As of 15 June 2012, it is official: The German Research Foundation (DFG) grants CliSAP comprehensive funding until 2017. Universität Hamburg, the Max Planck Institute for Meteorology, the Helmholtz-Zentrum Geesthacht (Centre for Materials and Coastal Research, HZG), and the German Climate Computing Center (DKRZ) can continue their fruitful scientific alliance.
The natural sciences disciplines cooperating within CliSAP seal their commitment to excellence by founding the Center for Earth System Research and Sustainability (CEN) at Universität Hamburg. This innovative research center further solidifies the interdisciplinary efforts fuelled by the Excellence Initiative.
Kickoff for the new two-year master’s program at the School of Integrated Climate System Sciences (SICSS)! One year prior to that, the graduate school of the Cluster of Excellence CliSAP had already established a three-year doctoral program. Doctoral students at the SICSS profit from a comprehensive mentoring approach and a myriad of further qualification options, helping young researchers boost their academic portfolios.
Within the framework of the Excellence Initiative of the German federal and state governments the German Research Foundation (DFG) rewards Hamburg’s excellent research environment. Hence, Universität Hamburg, the Max Planck Institute for Meteorology (MPI-M), the Helmholtz-Zentrum Geesthacht (Centre for Materials and Coastal Research, HZG), and the German Climate Computing Center (DKRZ) launch the Cluster of Excellence "Integrated Climate System Analysis and Prediction" (CliSAP). The Cluster becomes the seedbed for KlimaCampus Hamburg—the local climate research network.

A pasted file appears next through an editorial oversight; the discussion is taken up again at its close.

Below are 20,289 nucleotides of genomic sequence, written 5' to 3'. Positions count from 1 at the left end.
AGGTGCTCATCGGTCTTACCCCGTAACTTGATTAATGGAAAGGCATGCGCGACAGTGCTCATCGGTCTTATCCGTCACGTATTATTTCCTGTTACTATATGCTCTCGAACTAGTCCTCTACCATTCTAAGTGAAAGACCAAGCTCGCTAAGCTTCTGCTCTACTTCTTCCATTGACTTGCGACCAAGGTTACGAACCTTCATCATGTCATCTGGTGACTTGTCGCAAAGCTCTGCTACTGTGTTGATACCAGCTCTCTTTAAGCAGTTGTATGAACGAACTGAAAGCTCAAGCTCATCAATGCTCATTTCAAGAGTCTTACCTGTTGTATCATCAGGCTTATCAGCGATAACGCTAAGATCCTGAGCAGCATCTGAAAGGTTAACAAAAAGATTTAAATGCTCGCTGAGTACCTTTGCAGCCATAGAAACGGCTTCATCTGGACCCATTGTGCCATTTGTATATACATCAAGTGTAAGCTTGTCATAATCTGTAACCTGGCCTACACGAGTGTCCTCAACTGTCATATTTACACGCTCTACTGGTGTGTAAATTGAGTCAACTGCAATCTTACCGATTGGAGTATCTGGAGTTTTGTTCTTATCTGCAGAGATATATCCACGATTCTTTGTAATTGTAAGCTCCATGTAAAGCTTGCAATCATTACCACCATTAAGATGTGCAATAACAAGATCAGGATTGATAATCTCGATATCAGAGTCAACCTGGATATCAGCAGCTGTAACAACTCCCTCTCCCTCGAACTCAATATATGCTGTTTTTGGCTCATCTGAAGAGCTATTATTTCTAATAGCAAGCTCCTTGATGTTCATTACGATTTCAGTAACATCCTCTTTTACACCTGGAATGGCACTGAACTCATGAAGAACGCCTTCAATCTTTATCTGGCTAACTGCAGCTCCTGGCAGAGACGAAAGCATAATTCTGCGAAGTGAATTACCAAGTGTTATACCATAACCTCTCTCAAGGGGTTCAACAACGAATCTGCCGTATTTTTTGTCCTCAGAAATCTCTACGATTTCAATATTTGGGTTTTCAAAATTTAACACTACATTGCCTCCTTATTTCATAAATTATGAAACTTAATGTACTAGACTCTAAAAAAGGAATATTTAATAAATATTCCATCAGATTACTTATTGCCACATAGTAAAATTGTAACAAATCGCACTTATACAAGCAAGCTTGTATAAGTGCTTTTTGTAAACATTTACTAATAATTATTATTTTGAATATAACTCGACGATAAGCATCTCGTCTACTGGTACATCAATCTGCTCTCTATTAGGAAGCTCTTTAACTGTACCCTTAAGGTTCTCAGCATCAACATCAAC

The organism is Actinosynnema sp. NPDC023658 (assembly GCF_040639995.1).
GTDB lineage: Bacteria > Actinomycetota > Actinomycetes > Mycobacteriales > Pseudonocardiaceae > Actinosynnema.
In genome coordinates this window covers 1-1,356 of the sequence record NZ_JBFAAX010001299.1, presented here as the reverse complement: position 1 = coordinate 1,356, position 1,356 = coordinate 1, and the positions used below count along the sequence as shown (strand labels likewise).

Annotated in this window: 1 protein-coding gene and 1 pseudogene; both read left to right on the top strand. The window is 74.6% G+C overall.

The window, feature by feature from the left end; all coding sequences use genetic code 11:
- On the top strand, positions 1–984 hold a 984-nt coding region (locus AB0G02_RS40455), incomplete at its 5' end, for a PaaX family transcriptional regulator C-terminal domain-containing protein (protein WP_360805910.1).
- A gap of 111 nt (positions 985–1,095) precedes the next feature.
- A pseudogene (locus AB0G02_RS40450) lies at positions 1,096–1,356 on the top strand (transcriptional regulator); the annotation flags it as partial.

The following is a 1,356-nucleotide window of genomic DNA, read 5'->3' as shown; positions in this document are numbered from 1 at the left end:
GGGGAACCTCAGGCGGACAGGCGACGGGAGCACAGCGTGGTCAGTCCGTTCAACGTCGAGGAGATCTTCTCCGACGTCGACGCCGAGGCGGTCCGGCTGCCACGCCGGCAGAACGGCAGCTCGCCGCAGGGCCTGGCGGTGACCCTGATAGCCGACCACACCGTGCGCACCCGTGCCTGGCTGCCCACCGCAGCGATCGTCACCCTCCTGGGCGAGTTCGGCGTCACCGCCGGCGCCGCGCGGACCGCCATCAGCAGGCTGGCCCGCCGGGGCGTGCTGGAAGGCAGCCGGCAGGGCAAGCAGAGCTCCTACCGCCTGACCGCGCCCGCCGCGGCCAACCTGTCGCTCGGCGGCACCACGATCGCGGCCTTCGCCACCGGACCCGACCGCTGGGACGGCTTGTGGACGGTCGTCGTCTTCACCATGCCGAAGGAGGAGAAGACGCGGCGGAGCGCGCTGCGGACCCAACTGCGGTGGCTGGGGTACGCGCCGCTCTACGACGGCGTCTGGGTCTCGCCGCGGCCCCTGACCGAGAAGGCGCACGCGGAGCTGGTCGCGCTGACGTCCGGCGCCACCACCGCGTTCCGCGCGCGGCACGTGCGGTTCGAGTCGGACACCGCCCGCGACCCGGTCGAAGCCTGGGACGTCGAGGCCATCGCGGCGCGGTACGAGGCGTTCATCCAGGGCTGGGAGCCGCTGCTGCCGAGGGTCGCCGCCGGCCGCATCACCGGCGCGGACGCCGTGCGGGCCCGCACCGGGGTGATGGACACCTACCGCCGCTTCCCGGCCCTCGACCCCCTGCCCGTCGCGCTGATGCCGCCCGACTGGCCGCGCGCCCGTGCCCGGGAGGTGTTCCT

Hamburg’s oceanographic, climate, and Earth system research bases are merging. The University and the Max Planck Society (MPG) get a new building, found the ZMAW, and continue their research under one roof. In 2005, the Helmholtz-Zentrum Geesthacht (HZG) becomes an associated ZMAW member. The partner network is the primary user of the mainframe at the German Climate Computing Center (DKRZ) in the immediate vicinity of the ZMAW.
In the 1970s, Universität Hamburg first sets out to eliminate rigid boundaries between its individual disciplines. Meteorology, oceanography, hydrobiology and marine chemistry embark on joint climate research. The sophisticated research union evolves into the MPI-M. Ever since, Hamburg has won worldwide acclaim for its endeavors in basic climate system research.
The Deutsche Seewarte (German marine observatory) is established on Stintfang, a hilltop overlooking Hamburg’s port, in 1875. Meteorology, maritime meteorology, instrument and chronometer checks are its key responsibilities. In November 1883, the city’s significance is further emphasized by the establishment of the German Meteorological Society (DMG)—also located at the marine observatory. Subsequent to the observatory’s destruction in 1945, the Deutsches Hydrographisches Institut (DHI) (German hydrographic institute) takes its place. In 1990, all tasks and responsibilities fall to the Federal Maritime and Hydrographic Agency of Germany (BSH). To date, the Seewartenstraße (marine observatory street) atop Hamburg’s Landungsbrücken (landing stages) is a reminder of the origins of meteorology in the city.